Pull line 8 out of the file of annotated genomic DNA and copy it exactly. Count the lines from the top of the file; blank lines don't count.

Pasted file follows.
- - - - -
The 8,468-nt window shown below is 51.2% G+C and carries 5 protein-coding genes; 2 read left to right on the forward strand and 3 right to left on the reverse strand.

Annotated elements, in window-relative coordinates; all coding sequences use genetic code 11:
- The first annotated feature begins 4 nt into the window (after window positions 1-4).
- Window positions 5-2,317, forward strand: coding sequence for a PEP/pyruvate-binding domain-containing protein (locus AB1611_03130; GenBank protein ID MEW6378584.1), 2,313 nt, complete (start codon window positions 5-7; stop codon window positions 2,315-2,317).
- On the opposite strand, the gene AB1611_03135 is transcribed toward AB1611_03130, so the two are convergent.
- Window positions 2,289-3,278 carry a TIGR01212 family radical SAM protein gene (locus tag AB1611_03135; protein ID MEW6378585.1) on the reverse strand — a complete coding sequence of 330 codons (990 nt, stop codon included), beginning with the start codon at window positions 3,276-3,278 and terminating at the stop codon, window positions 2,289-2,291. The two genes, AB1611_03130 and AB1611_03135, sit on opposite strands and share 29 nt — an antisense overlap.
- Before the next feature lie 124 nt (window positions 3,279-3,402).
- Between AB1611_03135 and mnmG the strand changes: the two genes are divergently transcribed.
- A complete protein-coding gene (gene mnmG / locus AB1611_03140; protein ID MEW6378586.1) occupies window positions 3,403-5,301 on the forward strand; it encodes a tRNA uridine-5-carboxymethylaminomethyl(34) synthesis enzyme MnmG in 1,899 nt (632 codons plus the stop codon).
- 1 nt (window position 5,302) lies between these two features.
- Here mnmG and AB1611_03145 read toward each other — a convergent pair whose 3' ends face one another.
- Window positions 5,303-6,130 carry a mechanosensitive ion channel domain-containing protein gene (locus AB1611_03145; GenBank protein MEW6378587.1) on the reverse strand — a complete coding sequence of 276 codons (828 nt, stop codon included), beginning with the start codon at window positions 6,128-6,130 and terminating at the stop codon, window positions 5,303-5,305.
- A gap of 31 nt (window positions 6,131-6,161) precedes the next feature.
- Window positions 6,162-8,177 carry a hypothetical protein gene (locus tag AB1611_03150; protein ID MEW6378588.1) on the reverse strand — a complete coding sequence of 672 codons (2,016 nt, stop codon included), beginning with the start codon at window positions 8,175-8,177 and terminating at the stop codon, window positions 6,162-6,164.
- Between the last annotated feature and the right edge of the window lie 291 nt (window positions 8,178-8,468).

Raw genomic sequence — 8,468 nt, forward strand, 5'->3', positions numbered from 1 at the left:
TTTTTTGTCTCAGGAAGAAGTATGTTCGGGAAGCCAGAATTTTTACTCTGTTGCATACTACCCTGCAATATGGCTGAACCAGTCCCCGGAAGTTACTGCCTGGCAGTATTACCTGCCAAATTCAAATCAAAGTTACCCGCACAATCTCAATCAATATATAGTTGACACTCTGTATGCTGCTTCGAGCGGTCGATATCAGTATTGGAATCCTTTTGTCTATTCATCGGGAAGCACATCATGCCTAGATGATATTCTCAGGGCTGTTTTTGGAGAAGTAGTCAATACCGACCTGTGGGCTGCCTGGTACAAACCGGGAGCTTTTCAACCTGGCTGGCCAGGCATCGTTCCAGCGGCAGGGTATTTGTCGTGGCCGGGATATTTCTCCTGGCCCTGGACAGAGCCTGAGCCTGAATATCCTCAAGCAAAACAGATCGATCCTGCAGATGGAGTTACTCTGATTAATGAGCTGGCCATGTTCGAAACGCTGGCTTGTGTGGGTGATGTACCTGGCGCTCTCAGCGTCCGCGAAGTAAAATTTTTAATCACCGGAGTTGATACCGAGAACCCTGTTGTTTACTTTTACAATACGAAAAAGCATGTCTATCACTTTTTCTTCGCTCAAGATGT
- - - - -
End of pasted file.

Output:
- Between AB1611_03135 and mnmG the strand changes: the two genes are divergently transcribed.